CS700:Graduate Seminar in Computer Science & Informatics

Computational Techniques for Image Deconvolution
(slides)

Powerful imaging devices (ranging from very large telescopes, to medical radiology, to modern microscopes) usually combine a device that collects light, or similar radiation measurements, with a computer that assembles the collected data into images that can be viewed by scientists and doctors. Although we want the recorded image to be a faithful representation of the true image scene, every image is more or less blurry. In image deblurring, the goal is to recover the original, sharp image by using a mathematical model of the blurring process. The key issue is that some information on the lost details is indeed present in the blurred image, but this ``hidden" information can be recovered only if we know the details of the blurring process. Because the blurring process is often modeled as a convolution equation, deblurring is often referred to as deconvolution. In this talk we describe computational techniques, including basic filtering approaches as well as state-of-the-art algorithms, that can be used for deconvolution.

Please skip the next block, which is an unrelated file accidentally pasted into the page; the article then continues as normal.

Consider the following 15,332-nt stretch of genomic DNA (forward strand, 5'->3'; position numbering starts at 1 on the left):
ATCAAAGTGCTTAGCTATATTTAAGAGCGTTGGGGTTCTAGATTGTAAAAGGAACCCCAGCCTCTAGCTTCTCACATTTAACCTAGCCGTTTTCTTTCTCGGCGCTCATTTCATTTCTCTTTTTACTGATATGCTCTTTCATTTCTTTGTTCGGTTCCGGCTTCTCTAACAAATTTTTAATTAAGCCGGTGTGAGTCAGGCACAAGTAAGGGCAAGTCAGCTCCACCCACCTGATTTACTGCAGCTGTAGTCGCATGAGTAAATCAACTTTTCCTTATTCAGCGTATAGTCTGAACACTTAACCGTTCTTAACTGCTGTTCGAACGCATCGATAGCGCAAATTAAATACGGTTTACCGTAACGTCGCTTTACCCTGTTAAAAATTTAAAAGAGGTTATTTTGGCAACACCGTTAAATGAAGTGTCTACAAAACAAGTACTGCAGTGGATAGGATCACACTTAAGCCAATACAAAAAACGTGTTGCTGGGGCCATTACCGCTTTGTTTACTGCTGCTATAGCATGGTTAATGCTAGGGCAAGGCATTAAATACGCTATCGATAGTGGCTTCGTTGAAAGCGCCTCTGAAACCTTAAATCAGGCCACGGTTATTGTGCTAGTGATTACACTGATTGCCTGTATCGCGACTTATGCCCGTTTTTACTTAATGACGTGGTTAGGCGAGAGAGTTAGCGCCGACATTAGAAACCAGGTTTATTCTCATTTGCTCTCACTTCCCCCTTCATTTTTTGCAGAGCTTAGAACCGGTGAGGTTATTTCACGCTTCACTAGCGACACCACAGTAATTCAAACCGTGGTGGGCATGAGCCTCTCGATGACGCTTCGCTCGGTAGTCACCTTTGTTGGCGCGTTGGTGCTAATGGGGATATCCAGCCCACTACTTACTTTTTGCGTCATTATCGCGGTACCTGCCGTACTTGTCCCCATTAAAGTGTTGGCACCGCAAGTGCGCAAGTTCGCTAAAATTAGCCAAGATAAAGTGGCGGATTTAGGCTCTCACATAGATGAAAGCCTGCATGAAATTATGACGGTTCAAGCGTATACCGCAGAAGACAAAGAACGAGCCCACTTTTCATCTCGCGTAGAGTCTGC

Jim Nagy is Professor and the Director of Graduate Studies in the Department of Mathematics and Computer Science at Emory University. His research interest is in numerical linear algebra, scientific computation, numerical solutions to discrete ill-posed problems in signal and image processing.